Unpretentious Krong Kampot better known as just Kampot in southern Cambodia is slowly becoming a popular destination on a traveller’s map.
The lure of a quieter charming riverside town especially after Phnom Penh and travelling through Cambodia for almost one month, is appealing.
The medium-sized KSRV Transport Co. bus from Phnom Penh is supposed to only take around 3 hours. However, in true Cambodian fashion, this journey took 5 hours.
Instead of a straight-through bus as promised, we stop along the road at undesignated stops to pick-up and drop-off passengers, with also a stop at Kep.
Bus travel in SE Asia
I’d like to share my experience of the typical drill when catching a bus in SE Asia, regardless of the country in which you travel…
The bus – and you – will be waiting at the designated stop for at least half an hour, one hour, or more. Everyone is then loaded on and the bus leaves but only drives around the corner to fill up with fuel, which typically takes another 15 minutes.
Finally underway, the bus stops anywhere and everywhere along the route to pick-up or drop-off passengers. Nothing is designated, no matter what you pay for the journey or whether it’s a VIP bus. If there’s money to be made, then money the driver will make…
Also, if the driver feels like a smoke, lunch, snack, pee stop (along the roadside or behind the bus), drink or other…then stop he will. So be patient, stick your headphones in and try to enjoy the ride as you never or seldom arrive on time!
Have you experienced similar? I’d love to hear of your bus adventures in SE Asia whether good or bad.
A little on Kampot
Kampot holds an array of Cambodia’s finest if dilapidated collection of French colonial architecture.
More appealing to me as a pepper-lover accused of drowning my food in pepper, is the fact that this province is renowned for growing pepper.
Apparently before Cambodia’s civil war Kampot’s black pepper was sought after by the best restaurants in Paris. Sadly, the Khmer Rouge believed in growing rice not spice and all but destroyed pepper crops. Today, Kampot-grown peppercorn is making a comeback thanks to a group of eco-entrepreneurs and foodies, passionate about pepper.
Kampot – capital of Kampot Province in southern Cambodia – makes an excellent base for exploring the Bokor National Park. But at USD$10 entry fee, it’s not cheap.
Apparently, there’s an abandoned French hill station at the top of the mountain but also this area is being destroyed by a US$1 billion casino development – see it while you can.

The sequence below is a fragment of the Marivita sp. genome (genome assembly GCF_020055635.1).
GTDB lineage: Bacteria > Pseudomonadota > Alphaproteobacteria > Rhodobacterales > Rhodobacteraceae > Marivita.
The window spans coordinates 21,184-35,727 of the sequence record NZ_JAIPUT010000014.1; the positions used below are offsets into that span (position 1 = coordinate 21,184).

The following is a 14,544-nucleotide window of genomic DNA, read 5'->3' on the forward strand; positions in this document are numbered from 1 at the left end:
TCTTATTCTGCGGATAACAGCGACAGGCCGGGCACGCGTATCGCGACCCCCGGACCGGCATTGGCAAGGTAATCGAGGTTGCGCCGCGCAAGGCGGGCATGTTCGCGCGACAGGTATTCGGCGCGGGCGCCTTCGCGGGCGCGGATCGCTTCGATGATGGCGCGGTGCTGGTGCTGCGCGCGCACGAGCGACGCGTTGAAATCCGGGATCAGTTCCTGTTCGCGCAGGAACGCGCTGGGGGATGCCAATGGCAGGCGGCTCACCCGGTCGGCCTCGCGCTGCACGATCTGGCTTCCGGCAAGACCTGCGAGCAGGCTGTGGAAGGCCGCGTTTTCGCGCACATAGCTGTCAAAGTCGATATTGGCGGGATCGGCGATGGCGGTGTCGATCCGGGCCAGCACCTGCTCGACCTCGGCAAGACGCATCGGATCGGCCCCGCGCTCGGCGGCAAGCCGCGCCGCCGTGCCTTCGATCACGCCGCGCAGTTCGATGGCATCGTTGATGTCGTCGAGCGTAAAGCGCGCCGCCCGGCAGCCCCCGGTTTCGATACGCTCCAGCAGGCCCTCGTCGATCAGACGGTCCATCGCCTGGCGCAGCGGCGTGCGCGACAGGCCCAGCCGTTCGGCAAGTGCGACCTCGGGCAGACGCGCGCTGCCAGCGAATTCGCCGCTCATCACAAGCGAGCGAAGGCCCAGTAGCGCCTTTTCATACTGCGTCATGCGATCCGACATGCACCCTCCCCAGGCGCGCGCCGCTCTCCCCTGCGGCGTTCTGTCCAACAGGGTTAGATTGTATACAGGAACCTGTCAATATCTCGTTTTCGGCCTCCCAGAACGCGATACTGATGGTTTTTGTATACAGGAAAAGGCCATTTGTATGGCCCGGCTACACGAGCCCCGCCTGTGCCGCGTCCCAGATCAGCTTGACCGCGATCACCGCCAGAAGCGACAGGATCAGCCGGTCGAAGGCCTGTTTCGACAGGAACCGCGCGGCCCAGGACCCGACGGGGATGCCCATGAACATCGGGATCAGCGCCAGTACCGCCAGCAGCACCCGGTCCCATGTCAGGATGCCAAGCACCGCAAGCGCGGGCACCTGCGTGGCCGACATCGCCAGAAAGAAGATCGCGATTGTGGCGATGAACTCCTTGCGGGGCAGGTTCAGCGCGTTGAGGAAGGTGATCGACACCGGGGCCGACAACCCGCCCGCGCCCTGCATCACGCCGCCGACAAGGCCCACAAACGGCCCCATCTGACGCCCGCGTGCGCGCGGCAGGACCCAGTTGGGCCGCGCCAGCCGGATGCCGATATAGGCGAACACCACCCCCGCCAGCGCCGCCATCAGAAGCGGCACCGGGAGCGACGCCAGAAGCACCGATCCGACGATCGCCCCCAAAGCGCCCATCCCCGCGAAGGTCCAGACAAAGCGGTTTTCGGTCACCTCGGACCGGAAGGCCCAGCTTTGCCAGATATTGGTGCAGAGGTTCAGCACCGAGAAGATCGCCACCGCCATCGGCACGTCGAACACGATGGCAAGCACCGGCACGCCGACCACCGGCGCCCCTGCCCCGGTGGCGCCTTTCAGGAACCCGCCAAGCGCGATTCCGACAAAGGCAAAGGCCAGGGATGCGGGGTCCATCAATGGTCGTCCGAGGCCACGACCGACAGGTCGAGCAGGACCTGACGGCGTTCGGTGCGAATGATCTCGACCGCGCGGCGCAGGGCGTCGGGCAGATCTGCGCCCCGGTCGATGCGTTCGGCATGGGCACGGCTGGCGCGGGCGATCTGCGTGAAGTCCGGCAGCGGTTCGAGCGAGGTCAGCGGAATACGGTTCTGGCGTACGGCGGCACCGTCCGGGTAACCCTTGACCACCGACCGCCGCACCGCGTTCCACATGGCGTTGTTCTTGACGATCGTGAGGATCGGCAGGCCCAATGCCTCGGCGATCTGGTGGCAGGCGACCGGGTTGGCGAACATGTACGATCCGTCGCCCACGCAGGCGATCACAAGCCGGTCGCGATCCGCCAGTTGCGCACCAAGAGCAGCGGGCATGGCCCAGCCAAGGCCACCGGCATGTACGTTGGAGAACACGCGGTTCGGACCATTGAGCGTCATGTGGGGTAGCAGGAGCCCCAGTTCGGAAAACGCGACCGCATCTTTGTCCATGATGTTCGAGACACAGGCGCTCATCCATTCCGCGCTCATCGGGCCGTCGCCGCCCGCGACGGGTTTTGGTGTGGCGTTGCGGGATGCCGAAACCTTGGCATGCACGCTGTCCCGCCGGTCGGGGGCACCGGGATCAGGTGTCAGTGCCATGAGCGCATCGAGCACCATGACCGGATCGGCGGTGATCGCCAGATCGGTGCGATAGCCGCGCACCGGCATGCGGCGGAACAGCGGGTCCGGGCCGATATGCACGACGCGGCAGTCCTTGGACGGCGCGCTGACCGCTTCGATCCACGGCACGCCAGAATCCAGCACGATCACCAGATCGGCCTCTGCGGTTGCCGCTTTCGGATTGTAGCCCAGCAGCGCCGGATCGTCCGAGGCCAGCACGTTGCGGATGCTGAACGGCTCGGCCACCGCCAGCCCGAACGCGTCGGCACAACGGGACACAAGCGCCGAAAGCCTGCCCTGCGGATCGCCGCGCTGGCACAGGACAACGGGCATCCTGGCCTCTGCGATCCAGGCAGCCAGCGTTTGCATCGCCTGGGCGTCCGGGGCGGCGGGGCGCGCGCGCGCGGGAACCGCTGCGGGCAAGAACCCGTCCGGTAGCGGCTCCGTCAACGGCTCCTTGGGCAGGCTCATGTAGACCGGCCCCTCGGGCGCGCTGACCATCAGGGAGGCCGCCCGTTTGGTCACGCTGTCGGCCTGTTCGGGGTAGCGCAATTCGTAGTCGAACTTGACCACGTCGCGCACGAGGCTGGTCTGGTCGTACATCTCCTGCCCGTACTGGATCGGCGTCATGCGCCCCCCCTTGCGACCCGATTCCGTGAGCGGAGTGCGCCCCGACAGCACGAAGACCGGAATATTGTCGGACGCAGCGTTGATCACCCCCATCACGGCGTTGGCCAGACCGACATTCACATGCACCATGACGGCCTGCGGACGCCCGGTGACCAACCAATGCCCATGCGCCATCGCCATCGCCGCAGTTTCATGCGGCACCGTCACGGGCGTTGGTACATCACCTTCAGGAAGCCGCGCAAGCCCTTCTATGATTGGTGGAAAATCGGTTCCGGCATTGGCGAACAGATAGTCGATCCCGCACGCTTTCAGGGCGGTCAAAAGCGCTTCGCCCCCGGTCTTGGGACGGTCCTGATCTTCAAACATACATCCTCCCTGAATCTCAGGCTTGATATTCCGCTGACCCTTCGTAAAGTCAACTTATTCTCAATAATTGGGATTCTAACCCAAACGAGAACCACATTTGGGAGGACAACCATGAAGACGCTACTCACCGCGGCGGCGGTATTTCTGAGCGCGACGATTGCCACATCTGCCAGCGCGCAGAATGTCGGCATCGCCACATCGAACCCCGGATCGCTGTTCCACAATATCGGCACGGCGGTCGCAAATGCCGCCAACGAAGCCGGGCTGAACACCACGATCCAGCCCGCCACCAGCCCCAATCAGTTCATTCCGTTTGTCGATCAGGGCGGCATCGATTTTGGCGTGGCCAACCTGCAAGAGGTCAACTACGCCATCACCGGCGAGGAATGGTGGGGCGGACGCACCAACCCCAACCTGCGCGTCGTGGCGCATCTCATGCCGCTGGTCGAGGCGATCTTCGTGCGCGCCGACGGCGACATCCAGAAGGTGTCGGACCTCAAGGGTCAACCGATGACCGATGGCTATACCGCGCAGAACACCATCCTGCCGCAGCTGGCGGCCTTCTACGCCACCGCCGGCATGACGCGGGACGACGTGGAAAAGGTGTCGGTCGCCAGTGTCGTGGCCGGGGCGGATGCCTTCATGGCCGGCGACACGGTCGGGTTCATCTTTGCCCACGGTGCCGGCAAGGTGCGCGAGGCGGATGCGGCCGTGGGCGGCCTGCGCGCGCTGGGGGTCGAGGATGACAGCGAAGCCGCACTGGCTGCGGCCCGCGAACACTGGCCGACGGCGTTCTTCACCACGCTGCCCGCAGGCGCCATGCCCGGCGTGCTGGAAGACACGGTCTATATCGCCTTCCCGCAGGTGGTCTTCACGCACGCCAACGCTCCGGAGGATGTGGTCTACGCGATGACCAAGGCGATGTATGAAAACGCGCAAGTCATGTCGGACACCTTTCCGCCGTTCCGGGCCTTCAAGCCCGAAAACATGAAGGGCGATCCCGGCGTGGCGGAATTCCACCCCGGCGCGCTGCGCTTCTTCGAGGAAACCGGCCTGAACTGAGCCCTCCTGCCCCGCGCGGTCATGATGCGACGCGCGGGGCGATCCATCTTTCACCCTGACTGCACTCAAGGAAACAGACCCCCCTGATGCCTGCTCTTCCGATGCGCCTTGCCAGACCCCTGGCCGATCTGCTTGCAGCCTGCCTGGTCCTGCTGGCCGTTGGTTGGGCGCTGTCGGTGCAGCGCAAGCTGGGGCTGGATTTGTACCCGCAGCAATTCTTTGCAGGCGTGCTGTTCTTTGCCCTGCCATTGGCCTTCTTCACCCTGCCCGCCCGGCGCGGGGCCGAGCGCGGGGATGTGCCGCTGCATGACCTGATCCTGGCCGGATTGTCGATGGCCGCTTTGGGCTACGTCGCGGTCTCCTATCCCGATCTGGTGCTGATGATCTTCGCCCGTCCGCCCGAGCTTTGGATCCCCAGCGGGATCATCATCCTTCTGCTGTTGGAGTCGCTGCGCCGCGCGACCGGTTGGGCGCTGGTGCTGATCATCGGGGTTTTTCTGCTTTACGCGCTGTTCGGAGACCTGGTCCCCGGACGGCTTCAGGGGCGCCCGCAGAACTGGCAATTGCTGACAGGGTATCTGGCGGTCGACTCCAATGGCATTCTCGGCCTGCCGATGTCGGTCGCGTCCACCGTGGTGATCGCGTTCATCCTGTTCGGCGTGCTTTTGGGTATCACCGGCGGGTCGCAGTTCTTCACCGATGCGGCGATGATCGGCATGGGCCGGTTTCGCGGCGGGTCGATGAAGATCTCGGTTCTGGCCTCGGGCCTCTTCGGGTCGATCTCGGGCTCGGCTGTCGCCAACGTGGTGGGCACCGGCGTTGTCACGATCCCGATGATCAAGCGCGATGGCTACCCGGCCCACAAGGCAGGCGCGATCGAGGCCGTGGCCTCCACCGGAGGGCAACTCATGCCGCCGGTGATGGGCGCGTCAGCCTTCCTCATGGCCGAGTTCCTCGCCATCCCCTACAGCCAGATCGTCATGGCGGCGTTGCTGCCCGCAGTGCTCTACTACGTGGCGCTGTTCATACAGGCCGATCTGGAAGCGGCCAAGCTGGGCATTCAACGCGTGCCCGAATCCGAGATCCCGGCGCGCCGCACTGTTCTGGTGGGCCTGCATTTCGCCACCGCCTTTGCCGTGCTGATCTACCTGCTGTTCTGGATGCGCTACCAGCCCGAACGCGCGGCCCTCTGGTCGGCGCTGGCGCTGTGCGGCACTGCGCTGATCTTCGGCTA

Kampot is the type of place you go to when you need a quiet break and you just want to chill.
Wander around the riverside and you’ll bump into run down colonial buildings (Old Town), but its very peaceful just promenading along the riverfront – it’s a long walk.
Many ex-pats seem to have made Kampot their retirement abode and typically, many indulge in a small business of some sort to supplement their retirement income.
Day trip around Kampot and Kep-sur-Mer (Kep)
The bus from Phnom Penh stopped off at Kep briefly to drop-off passengers before going onto Kampot.
From the bus, Kep looked good enough to return for a day trip. So, hired a bike for USD$5 (USD$3 for the day’s fuel) from the Raksmey Kampuchea Guest house.
Rode around villages north of Kampot to get of the tourist scene and see more of the traditional villages before heading south-east to Kep.
Founded as a colonial retreat for the French elite in 1908, this small town was Cambodia’s old seaside destination before Sihanoukville came into the limelight and overshadowed Kep. Didn’t hang around for the sunset as riding back on this type of road in the dark wasn’t too appealing, but I hear the sunsets are special.
It’s a flat, dusty, and bumpy good hour’s ride from Kampot to Kep.
March 2015 update: this road is now sealed, so you may experience a smoother and faster ride.
Arriving in Kep’s small village feels as if it’s almost a drive-through village with souvenir shops, and restaurants serving local and western food at inflated prices. An abundance of accommodation is available at varying prices, which confirms this is a tourist spot.
The long stretch of beach and Bokor National Park are what visitors want to visit. If you have time and money to spare, stay for a couple of days – we’re just here for the day.